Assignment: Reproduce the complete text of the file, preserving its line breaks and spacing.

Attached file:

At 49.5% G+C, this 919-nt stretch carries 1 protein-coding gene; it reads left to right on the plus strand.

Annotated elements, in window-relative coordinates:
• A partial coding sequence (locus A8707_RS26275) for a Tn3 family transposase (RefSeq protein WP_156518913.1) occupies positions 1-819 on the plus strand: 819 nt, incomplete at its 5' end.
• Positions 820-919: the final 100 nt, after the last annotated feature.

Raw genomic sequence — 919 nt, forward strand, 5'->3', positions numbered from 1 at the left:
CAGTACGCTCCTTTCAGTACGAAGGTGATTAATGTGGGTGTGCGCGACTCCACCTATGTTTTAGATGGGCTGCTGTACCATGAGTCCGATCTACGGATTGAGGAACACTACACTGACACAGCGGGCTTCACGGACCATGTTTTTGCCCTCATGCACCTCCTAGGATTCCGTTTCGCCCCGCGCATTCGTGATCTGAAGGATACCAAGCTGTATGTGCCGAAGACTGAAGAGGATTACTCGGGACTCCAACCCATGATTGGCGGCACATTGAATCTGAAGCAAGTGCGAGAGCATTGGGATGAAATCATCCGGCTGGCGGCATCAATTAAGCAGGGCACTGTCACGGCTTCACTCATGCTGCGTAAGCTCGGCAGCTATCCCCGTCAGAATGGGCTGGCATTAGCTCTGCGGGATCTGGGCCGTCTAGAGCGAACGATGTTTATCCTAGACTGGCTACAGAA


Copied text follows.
At 49.5% G+C, this 919-nt stretch carries 1 protein-coding gene; it reads left to right on the plus strand.

Annotated elements, in window-relative coordinates:
• A partial coding sequence (locus A8707_RS26275) for a Tn3 family transposase (RefSeq protein WP_156518913.1) occupies positions 1-819 on the plus strand: 819 nt, incomplete at its 5' end.
• Positions 820-919: the final 100 nt, after the last annotated feature.

Raw genomic sequence — 919 nt, forward strand, 5'->3', positions numbered from 1 at the left:
CAGTACGCTCCTTTCAGTACGAAGGTGATTAATGTGGGTGTGCGCGACTCCACCTATGTTTTAGATGGGCTGCTGTACCATGAGTCCGATCTACGGATTGAGGAACACTACACTGACACAGCGGGCTTCACGGACCATGTTTTTGCCCTCATGCACCTCCTAGGATTCCGTTTCGCCCCGCGCATTCGTGATCTGAAGGATACCAAGCTGTATGTGCCGAAGACTGAAGAGGATTACTCGGGACTCCAACCCATGATTGGCGGCACATTGAATCTGAAGCAAGTGCGAGAGCATTGGGATGAAATCATCCGGCTGGCGGCATCAATTAAGCAGGGCACTGTCACGGCTTCACTCATGCTGCGTAAGCTCGGCAGCTATCCCCGTCAGAATGGGCTGGCATTAGCTCTGCGGGATCTGGGCCGTCTAGAGCGAACGATGTTTATCCTAGACTGGCTACAGAA